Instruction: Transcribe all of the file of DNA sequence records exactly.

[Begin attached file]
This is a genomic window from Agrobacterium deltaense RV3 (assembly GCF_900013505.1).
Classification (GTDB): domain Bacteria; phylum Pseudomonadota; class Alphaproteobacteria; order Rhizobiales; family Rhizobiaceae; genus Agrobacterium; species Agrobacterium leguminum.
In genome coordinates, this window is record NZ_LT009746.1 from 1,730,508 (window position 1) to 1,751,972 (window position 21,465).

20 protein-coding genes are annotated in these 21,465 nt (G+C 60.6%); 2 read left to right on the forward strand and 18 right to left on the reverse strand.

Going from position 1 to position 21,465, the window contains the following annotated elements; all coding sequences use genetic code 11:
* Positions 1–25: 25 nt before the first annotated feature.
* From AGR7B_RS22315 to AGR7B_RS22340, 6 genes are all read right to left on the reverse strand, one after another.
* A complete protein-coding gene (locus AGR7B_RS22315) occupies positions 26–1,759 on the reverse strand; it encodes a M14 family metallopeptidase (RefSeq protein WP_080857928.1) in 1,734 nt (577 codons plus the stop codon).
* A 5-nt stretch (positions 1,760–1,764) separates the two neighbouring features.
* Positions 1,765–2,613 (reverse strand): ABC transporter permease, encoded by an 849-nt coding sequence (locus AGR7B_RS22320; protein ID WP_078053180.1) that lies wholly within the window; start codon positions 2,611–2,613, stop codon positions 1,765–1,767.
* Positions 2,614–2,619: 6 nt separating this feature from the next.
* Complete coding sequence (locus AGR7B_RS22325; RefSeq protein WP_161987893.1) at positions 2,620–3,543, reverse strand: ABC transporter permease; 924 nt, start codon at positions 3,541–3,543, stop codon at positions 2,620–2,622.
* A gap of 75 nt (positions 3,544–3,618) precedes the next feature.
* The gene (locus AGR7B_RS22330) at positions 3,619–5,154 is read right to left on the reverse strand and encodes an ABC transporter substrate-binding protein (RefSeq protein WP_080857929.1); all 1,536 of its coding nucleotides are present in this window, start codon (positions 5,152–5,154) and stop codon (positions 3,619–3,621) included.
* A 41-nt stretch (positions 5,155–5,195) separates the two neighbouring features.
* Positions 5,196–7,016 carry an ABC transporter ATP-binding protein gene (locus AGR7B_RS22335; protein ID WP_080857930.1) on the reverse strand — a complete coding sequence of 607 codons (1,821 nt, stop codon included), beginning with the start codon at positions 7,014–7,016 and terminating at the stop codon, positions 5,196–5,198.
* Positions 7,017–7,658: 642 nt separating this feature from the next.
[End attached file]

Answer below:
This is a genomic window from Agrobacterium deltaense RV3 (assembly GCF_900013505.1).
Classification (GTDB): domain Bacteria; phylum Pseudomonadota; class Alphaproteobacteria; order Rhizobiales; family Rhizobiaceae; genus Agrobacterium; species Agrobacterium leguminum.
In genome coordinates, this window is record NZ_LT009746.1 from 1,730,508 (window position 1) to 1,751,972 (window position 21,465).

20 protein-coding genes are annotated in these 21,465 nt (G+C 60.6%); 2 read left to right on the forward strand and 18 right to left on the reverse strand.

Going from position 1 to position 21,465, the window contains the following annotated elements; all coding sequences use genetic code 11:
* Positions 1–25: 25 nt before the first annotated feature.
* From AGR7B_RS22315 to AGR7B_RS22340, 6 genes are all read right to left on the reverse strand, one after another.
* A complete protein-coding gene (locus AGR7B_RS22315) occupies positions 26–1,759 on the reverse strand; it encodes a M14 family metallopeptidase (RefSeq protein WP_080857928.1) in 1,734 nt (577 codons plus the stop codon).
* A 5-nt stretch (positions 1,760–1,764) separates the two neighbouring features.
* Positions 1,765–2,613 (reverse strand): ABC transporter permease, encoded by an 849-nt coding sequence (locus AGR7B_RS22320; protein ID WP_078053180.1) that lies wholly within the window; start codon positions 2,611–2,613, stop codon positions 1,765–1,767.
* Positions 2,614–2,619: 6 nt separating this feature from the next.
* Complete coding sequence (locus AGR7B_RS22325; RefSeq protein WP_161987893.1) at positions 2,620–3,543, reverse strand: ABC transporter permease; 924 nt, start codon at positions 3,541–3,543, stop codon at positions 2,620–2,622.
* A gap of 75 nt (positions 3,544–3,618) precedes the next feature.
* The gene (locus AGR7B_RS22330) at positions 3,619–5,154 is read right to left on the reverse strand and encodes an ABC transporter substrate-binding protein (RefSeq protein WP_080857929.1); all 1,536 of its coding nucleotides are present in this window, start codon (positions 5,152–5,154) and stop codon (positions 3,619–3,621) included.
* A 41-nt stretch (positions 5,155–5,195) separates the two neighbouring features.
* Positions 5,196–7,016 carry an ABC transporter ATP-binding protein gene (locus AGR7B_RS22335; protein ID WP_080857930.1) on the reverse strand — a complete coding sequence of 607 codons (1,821 nt, stop codon included), beginning with the start codon at positions 7,014–7,016 and terminating at the stop codon, positions 5,196–5,198.
* Positions 7,017–7,658: 642 nt separating this feature from the next.